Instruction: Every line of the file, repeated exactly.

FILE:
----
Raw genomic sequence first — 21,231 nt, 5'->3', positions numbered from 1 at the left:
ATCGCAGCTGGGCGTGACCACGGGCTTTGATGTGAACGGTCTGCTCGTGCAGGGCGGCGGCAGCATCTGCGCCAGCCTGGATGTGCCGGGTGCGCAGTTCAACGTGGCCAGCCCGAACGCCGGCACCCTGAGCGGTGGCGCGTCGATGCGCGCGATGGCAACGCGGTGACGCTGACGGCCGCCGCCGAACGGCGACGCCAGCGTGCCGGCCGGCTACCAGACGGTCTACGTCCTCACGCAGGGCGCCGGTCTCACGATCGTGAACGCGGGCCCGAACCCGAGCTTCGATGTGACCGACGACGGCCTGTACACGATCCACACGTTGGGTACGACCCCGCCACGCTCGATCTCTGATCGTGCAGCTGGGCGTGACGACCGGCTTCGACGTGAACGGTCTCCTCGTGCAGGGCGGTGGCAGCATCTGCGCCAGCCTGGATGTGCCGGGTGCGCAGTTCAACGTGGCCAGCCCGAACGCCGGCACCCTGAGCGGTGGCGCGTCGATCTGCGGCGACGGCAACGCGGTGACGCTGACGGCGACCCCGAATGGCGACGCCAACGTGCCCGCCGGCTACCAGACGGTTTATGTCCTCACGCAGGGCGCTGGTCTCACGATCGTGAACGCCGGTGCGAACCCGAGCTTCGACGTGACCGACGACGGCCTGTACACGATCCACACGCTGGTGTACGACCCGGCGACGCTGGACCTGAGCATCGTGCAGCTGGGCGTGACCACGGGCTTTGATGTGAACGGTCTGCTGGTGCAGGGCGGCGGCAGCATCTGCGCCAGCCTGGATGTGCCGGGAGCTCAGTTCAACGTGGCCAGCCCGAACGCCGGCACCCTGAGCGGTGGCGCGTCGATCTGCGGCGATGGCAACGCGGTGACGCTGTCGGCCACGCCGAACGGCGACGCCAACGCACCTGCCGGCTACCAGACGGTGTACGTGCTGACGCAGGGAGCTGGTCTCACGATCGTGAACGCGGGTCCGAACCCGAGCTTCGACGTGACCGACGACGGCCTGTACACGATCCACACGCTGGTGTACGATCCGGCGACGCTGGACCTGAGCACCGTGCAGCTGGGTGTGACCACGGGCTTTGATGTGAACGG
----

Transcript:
Raw genomic sequence first — 21,231 nt, 5'->3', positions numbered from 1 at the left:
ATCGCAGCTGGGCGTGACCACGGGCTTTGATGTGAACGGTCTGCTCGTGCAGGGCGGCGGCAGCATCTGCGCCAGCCTGGATGTGCCGGGTGCGCAGTTCAACGTGGCCAGCCCGAACGCCGGCACCCTGAGCGGTGGCGCGTCGATGCGCGCGATGGCAACGCGGTGACGCTGACGGCCGCCGCCGAACGGCGACGCCAGCGTGCCGGCCGGCTACCAGACGGTCTACGTCCTCACGCAGGGCGCCGGTCTCACGATCGTGAACGCGGGCCCGAACCCGAGCTTCGATGTGACCGACGACGGCCTGTACACGATCCACACGTTGGGTACGACCCCGCCACGCTCGATCTCTGATCGTGCAGCTGGGCGTGACGACCGGCTTCGACGTGAACGGTCTCCTCGTGCAGGGCGGTGGCAGCATCTGCGCCAGCCTGGATGTGCCGGGTGCGCAGTTCAACGTGGCCAGCCCGAACGCCGGCACCCTGAGCGGTGGCGCGTCGATCTGCGGCGACGGCAACGCGGTGACGCTGACGGCGACCCCGAATGGCGACGCCAACGTGCCCGCCGGCTACCAGACGGTTTATGTCCTCACGCAGGGCGCTGGTCTCACGATCGTGAACGCCGGTGCGAACCCGAGCTTCGACGTGACCGACGACGGCCTGTACACGATCCACACGCTGGTGTACGACCCGGCGACGCTGGACCTGAGCATCGTGCAGCTGGGCGTGACCACGGGCTTTGATGTGAACGGTCTGCTGGTGCAGGGCGGCGGCAGCATCTGCGCCAGCCTGGATGTGCCGGGAGCTCAGTTCAACGTGGCCAGCCCGAACGCCGGCACCCTGAGCGGTGGCGCGTCGATCTGCGGCGATGGCAACGCGGTGACGCTGTCGGCCACGCCGAACGGCGACGCCAACGCACCTGCCGGCTACCAGACGGTGTACGTGCTGACGCAGGGAGCTGGTCTCACGATCGTGAACGCGGGTCCGAACCCGAGCTTCGACGTGACCGACGACGGCCTGTACACGATCCACACGCTGGTGTACGATCCGGCGACGCTGGACCTGAGCACCGTGCAGCTGGGTGTGACCACGGGCTTTGATGTGAACGG